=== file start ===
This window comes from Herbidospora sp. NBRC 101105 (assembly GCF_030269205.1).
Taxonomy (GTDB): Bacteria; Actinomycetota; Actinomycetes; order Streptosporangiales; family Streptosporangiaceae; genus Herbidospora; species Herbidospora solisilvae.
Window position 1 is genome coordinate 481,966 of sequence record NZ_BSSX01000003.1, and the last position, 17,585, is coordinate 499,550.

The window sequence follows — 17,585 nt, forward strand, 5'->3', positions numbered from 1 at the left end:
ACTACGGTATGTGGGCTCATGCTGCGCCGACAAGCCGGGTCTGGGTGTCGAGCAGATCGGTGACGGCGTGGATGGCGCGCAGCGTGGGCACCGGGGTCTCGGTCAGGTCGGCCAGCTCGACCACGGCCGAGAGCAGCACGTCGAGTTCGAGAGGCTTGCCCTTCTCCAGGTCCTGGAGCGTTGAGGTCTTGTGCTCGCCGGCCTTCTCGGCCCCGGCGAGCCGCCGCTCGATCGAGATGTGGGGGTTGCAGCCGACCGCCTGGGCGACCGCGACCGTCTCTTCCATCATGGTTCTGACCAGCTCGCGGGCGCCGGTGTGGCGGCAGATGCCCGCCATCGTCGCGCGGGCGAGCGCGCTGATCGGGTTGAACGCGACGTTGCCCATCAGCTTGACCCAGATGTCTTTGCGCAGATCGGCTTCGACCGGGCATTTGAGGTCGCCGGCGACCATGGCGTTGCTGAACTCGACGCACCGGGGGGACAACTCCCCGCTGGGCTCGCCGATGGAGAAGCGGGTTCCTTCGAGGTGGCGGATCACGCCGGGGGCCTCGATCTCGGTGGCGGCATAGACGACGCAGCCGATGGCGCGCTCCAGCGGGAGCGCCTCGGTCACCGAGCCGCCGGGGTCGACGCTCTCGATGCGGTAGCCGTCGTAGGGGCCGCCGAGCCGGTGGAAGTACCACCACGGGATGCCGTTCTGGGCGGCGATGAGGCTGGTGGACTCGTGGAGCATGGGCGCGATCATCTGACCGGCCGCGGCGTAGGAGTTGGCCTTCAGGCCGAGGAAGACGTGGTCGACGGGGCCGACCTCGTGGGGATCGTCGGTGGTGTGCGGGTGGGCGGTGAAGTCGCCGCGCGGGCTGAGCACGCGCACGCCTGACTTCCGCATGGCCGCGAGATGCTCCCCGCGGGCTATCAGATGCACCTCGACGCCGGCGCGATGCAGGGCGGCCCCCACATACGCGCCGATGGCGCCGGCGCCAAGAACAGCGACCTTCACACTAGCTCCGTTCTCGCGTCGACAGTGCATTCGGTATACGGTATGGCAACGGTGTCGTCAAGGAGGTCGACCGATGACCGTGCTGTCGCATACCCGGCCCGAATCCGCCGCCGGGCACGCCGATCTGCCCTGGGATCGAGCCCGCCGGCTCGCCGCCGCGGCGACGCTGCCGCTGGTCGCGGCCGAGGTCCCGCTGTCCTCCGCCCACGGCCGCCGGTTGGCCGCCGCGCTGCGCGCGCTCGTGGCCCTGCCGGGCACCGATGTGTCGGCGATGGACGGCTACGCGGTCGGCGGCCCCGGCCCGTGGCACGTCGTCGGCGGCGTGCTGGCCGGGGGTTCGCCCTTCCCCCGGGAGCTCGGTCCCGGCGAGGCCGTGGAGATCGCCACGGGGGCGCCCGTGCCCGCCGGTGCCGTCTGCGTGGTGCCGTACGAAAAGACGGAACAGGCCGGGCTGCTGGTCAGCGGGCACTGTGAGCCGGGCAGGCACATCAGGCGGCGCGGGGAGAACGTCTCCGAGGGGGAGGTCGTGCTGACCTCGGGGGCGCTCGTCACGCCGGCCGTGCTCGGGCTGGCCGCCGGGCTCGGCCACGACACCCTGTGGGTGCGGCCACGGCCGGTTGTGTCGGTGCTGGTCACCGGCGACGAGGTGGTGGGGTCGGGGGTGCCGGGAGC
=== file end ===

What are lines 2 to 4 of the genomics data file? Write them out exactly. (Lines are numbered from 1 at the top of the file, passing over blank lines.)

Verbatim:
Taxonomy (GTDB): Bacteria; Actinomycetota; Actinomycetes; order Streptosporangiales; family Streptosporangiaceae; genus Herbidospora; species Herbidospora solisilvae.
Window position 1 is genome coordinate 481,966 of sequence record NZ_BSSX01000003.1, and the last position, 17,585, is coordinate 499,550.

The window sequence follows — 17,585 nt, forward strand, 5'->3', positions numbered from 1 at the left end: